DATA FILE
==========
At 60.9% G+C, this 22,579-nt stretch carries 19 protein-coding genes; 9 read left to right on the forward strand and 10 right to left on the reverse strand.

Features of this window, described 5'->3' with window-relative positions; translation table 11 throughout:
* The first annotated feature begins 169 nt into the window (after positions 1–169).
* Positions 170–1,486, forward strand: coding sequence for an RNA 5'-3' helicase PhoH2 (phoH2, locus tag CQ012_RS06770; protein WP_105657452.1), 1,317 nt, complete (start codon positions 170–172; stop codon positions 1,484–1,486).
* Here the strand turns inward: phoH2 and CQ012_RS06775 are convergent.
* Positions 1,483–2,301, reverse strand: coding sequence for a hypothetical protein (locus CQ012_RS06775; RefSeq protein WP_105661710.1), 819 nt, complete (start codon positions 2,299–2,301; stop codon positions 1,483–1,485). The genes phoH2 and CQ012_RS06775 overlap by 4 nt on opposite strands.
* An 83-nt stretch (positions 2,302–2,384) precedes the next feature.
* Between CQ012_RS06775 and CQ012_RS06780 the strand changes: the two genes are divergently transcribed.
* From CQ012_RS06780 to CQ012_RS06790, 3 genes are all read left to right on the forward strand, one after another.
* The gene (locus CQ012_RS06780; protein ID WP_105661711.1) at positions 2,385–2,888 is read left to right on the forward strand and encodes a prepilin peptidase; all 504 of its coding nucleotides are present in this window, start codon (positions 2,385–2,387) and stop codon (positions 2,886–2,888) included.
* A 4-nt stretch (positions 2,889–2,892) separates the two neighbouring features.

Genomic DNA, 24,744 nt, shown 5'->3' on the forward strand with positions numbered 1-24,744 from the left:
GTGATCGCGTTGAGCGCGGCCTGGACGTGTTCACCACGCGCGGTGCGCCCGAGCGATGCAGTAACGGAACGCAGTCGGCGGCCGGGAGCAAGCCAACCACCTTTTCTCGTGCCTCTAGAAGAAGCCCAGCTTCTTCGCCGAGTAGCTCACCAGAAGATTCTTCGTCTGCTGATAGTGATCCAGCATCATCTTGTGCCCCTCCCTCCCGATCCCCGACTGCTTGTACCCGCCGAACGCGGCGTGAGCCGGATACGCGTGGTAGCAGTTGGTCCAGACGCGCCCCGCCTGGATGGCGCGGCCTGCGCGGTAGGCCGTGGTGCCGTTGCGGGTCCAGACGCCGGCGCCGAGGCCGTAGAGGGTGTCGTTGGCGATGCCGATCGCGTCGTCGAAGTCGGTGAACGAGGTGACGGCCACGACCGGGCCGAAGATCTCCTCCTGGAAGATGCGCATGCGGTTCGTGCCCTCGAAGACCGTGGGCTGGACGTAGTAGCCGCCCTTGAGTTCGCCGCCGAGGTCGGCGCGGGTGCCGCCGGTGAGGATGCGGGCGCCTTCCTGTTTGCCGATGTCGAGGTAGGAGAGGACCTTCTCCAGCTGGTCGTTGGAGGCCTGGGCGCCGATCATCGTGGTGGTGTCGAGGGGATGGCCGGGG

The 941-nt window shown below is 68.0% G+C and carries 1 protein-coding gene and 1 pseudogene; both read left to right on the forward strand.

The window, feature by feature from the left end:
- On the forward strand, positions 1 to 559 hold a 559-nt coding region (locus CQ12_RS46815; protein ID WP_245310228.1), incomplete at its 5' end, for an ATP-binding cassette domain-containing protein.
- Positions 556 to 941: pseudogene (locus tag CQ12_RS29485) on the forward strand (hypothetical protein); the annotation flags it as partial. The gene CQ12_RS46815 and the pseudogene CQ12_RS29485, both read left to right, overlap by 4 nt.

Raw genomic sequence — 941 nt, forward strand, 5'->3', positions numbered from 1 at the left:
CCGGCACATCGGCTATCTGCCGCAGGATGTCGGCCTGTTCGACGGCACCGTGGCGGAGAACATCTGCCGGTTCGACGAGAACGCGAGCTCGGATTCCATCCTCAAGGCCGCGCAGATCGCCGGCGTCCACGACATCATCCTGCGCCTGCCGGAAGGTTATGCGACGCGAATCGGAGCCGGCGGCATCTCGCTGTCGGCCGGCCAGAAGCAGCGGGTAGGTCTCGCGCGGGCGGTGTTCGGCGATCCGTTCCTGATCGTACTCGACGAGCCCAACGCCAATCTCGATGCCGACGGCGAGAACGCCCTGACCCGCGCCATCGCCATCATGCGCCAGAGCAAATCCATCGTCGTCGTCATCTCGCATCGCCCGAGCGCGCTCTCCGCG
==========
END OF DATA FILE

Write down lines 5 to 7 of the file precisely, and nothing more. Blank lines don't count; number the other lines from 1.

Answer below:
* Here the strand turns inward: phoH2 and CQ012_RS06775 are convergent.
* Positions 1,483–2,301, reverse strand: coding sequence for a hypothetical protein (locus CQ012_RS06775; RefSeq protein WP_105661710.1), 819 nt, complete (start codon positions 2,299–2,301; stop codon positions 1,483–1,485). The genes phoH2 and CQ012_RS06775 overlap by 4 nt on opposite strands.
* An 83-nt stretch (positions 2,302–2,384) precedes the next feature.